I am not, nor will I ever be a truck guy, or to be politically correct in these “challenging times”, a truck “person.” I don’t have anything against trucks, but I don’t own a farm, carry tools to a construction site, tow a huge trailer or anything like that so I never see the need for one.
Besides, for me at least, there is an annoying side to owning a truck. This was no more evident than in a recent week when Chevy delivered me a 2021 Colorado. As soon as my wife, and adult daughter, saw what was in the driveway they both said, (almost in unison) “Oh, let me get my list.” That’s because whenever I get any truck for a week, I spend more time going to the home improvement store buying things that somehow, we suddenly, absolutely, cannot live without. There are landscape timbers, bags of dirt, paving stones, large Roman statues, well you name it.
There are also visits to thrift stores, secondhand shops and the like looking for used furniture and odds and ends; like we needed another nightstand in the guest room to go with the two that are already there (“but it’s the same color”).
I guess I should take some time to mention the Colorado. Because if I was going to own a truck (and to be clear I have no plans too), then I’d put the Colorado on the list. I’d want a midsized pickup that doesn’t need to take up more than one parking spot and can be easily maneuvered in that parking lot.
I’d also want a truck that could go off the pavement, because in my mind a good truck should do just that. A proper pickup is one that can just as easily drive across a pasture, construction site, or charge through the desert jumping over rocks and kicking up dust. The Colorado I had for my week checked all those boxes.
Specifically, I had the ZR2 which is the top of the Colorado lineup that Chevy says stands all on its own. The lineup is offered in extended-cab and crew-cab body styles. There are two bed lengths (short bed and long bed) and four trim levels available: Work Truck (WT), LT, Z71 and ZR2.
While the rest of the lineup seems very capable, the ZR2 is completely different. It’s the off-road version that has front and rear tracks that have been widened by 3.5 inches and a suspension lifted by 2 inches along with functional rock sliders. There are also fender flares and the front and rear bumpers have been modified for off-road clearance. There’s also standard front and rear electronic locking differentials, an available diesel engine and the first off-road application of Multimatic Dynamic Suspensions Spool Valve (DSSV) damper technology.
Something else that separates it from the rest of the lineup is the ability to buy factory race-proven parts which focus on desert running while keeping low speed off-road performance.
While the rest of the lineup holds course (other than the base model being eliminated), for 2021, the ZR2 gets a new front fascia that has a more prominent, wide-open grille that stretches out wider and lower than the previous version.
Under the hood, the ZR2 gets a 3.6-liter V6, delivering 308 horsepower and 275 pound-feet of torque (the base models get a 2.5 liter 4-cylinder with 200 horses standard, though the 3.6 can be optioned in and a 2.8-liter turbo diesel can be had on all). And I forgot to add that for 2021 the six-speed manual was dropped (boo) in favor of an 8-speed automatic (6-speed for the diesel).
The ZR2’s Goodyear Wrangler Duratrac tires are mounted on 17-inch wheels and add nicely to the overall off-road ready look. Inside the interior crew cab configuration seems roomy enough, though the overall look could use a bit of an update. This update, which will hopefully be soon, should include something that’s becoming pretty standard across the industry, push button starting. Having to use an old-fashioned stick-and-twist key is head scratching in this day and time.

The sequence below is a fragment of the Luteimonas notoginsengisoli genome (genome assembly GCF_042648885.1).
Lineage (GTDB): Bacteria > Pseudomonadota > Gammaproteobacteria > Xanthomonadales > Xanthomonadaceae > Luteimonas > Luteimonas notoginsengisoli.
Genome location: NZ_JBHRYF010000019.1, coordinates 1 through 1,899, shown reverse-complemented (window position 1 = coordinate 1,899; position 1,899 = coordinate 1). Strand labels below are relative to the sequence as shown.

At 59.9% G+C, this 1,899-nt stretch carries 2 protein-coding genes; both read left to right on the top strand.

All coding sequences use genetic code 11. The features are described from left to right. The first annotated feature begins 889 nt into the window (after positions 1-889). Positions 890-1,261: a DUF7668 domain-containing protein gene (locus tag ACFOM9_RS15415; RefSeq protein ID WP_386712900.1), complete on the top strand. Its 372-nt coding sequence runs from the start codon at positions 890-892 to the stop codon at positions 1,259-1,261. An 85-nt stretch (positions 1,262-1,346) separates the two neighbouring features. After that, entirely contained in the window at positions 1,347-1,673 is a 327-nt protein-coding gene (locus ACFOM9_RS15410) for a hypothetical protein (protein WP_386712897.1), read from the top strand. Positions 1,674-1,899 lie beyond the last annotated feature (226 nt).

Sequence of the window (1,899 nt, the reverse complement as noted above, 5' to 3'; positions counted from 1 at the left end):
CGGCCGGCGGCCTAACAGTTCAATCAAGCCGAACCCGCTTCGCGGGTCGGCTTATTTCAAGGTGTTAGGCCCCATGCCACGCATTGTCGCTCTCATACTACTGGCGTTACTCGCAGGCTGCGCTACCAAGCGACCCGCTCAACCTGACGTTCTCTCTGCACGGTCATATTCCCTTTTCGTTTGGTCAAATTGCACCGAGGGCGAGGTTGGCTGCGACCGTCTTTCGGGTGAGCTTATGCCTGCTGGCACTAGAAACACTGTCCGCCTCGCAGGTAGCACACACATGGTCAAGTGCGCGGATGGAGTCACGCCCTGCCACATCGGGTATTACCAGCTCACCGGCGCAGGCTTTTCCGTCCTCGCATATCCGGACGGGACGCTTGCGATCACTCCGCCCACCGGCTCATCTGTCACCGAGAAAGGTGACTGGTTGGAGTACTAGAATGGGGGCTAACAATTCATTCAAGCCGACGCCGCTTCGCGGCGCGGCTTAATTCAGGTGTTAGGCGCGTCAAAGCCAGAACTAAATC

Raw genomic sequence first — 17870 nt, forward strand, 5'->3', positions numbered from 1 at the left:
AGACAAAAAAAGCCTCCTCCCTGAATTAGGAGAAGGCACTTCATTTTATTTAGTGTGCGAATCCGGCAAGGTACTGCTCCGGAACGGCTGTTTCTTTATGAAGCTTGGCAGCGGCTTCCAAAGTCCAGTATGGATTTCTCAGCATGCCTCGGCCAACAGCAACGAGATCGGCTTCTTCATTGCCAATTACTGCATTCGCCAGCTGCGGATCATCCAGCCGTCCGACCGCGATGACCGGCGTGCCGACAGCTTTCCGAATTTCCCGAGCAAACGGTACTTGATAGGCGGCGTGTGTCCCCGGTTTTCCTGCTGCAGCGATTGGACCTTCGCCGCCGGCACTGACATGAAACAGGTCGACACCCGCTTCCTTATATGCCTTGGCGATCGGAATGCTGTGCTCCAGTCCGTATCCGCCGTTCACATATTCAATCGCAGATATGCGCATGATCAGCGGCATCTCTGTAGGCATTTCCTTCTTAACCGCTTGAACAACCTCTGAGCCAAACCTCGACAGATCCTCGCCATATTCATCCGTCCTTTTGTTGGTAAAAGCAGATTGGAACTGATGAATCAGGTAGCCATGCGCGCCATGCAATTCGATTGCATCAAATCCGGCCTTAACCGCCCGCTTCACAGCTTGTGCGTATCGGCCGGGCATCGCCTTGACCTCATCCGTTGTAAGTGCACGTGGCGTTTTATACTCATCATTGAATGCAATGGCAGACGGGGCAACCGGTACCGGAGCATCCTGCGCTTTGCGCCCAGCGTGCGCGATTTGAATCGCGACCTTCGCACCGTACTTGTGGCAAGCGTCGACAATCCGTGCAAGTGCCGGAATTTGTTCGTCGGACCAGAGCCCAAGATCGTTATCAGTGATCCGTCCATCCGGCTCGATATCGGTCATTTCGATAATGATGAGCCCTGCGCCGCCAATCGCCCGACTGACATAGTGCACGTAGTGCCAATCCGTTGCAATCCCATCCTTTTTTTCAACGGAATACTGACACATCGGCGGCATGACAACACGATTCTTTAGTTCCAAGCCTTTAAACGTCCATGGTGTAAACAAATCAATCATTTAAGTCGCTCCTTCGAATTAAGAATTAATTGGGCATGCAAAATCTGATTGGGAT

On the road those off-road ready tires don’t make for a quiet ride, but you don’t buy an off-road vehicle of any kind to be swaddled in quiet comfort, do you?
Since I don’t live near any desert, I didn’t get a chance to charge off road kicking up sand as I went. But I have no doubt the ZR2 could do so and not miss a beat. In fact, equipped as it is, I would put this Colorado ZR2 up against just about anything Jeep has. And that’s saying quite a lot.
I did however get plenty of time in parking lots of thrift stores and home improvement warehouses. Lots; as in I have to go now as my wife just called and her and my daughter found a couch we absolutely cannot live without. No idea what I’ll do with the one we bought the last time I had a truck.
The 2021 Chevrolet Colorado 4WD ZR2 crew cab
Engine: 3.6-liter V6, 308 horsepower @6800 rpm, 275 ft-lbs. torque @ 4000 rpm
Transmission: 8-speed shiftable automatic
Fuel Mileage (EPA): 16 city, 18 highway, 17 combined
Fuel Mileage (as tested mixed conditions): 16 mpg
Base Curb Weight: 4715 lbs.
Maximum Trailering Capacity (lbs.): 5000
Wheelbase (in.): 128.5
Length, Overall (in.): 212.7
Width, Max w/o mirrors (in.): 76.7
Height, Overall (in.): 72.5
Cargo Bed Length (inches): 61.7
Cargo Bed Width at Floor (inches): 57.8
Cargo Bed Width Between Wheelhousings (inches): 44.4
Cargo Space/Area (cubic feet): 41.3
Passenger Capacity: 5
Front Head Room (in.): 41.4
Front Leg Room (in.): 45.0
Front Shoulder Room (in.): 57.5
Front Hip Room (in.): 55.0
Second Head Room (in.): 38.3
Second Leg Room (in.): 35.8
Second Shoulder Room (in.): 56.2
Second Hip Room (in.): 53.3
Basic: 3 Years/36,000 Miles
Drivetrain: 5 Years/100,000 Miles
Corrosion: 3 Years/36,000 Miles Rust-Through 6 Years/100,000 Miles
Roadside Assistance: 5 Years/100,000 Miles
Maintenance: 2 Years/24,000 Miles
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